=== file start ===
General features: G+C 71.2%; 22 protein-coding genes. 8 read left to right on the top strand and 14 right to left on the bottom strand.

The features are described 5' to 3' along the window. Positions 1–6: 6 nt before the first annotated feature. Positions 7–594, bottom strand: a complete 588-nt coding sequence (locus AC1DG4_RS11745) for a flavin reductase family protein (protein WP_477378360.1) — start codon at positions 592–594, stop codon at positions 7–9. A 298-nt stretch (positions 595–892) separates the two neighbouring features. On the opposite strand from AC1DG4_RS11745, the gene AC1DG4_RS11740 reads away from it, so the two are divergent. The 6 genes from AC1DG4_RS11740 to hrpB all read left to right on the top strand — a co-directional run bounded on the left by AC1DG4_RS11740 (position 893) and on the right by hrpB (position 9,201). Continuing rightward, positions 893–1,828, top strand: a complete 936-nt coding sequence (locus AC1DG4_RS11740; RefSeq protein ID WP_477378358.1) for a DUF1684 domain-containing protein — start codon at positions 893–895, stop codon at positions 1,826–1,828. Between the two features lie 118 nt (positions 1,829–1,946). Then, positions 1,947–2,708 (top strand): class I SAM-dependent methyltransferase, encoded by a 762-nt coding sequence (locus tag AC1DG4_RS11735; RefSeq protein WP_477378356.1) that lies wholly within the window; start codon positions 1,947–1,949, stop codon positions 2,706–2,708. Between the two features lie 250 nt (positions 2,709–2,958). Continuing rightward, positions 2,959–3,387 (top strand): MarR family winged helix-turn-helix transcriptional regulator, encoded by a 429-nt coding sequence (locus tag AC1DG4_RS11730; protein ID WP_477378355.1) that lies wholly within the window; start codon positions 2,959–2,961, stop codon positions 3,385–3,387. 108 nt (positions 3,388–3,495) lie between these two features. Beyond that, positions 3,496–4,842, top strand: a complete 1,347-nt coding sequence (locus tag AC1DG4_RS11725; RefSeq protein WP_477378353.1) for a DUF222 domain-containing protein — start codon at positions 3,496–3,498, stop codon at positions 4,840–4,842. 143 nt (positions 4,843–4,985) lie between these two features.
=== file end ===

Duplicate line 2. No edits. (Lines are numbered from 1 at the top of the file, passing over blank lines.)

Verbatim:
The features are described 5' to 3' along the window. Positions 1–6: 6 nt before the first annotated feature. Positions 7–594, bottom strand: a complete 588-nt coding sequence (locus AC1DG4_RS11745) for a flavin reductase family protein (protein WP_477378360.1) — start codon at positions 592–594, stop codon at positions 7–9. A 298-nt stretch (positions 595–892) separates the two neighbouring features. On the opposite strand from AC1DG4_RS11745, the gene AC1DG4_RS11740 reads away from it, so the two are divergent. The 6 genes from AC1DG4_RS11740 to hrpB all read left to right on the top strand — a co-directional run bounded on the left by AC1DG4_RS11740 (position 893) and on the right by hrpB (position 9,201). Continuing rightward, positions 893–1,828, top strand: a complete 936-nt coding sequence (locus AC1DG4_RS11740; RefSeq protein ID WP_477378358.1) for a DUF1684 domain-containing protein — start codon at positions 893–895, stop codon at positions 1,826–1,828. Between the two features lie 118 nt (positions 1,829–1,946). Then, positions 1,947–2,708 (top strand): class I SAM-dependent methyltransferase, encoded by a 762-nt coding sequence (locus tag AC1DG4_RS11735; RefSeq protein WP_477378356.1) that lies wholly within the window; start codon positions 1,947–1,949, stop codon positions 2,706–2,708. Between the two features lie 250 nt (positions 2,709–2,958). Continuing rightward, positions 2,959–3,387 (top strand): MarR family winged helix-turn-helix transcriptional regulator, encoded by a 429-nt coding sequence (locus tag AC1DG4_RS11730; protein ID WP_477378355.1) that lies wholly within the window; start codon positions 2,959–2,961, stop codon positions 3,385–3,387. 108 nt (positions 3,388–3,495) lie between these two features. Beyond that, positions 3,496–4,842, top strand: a complete 1,347-nt coding sequence (locus tag AC1DG4_RS11725; RefSeq protein WP_477378353.1) for a DUF222 domain-containing protein — start codon at positions 3,496–3,498, stop codon at positions 4,840–4,842. 143 nt (positions 4,843–4,985) lie between these two features.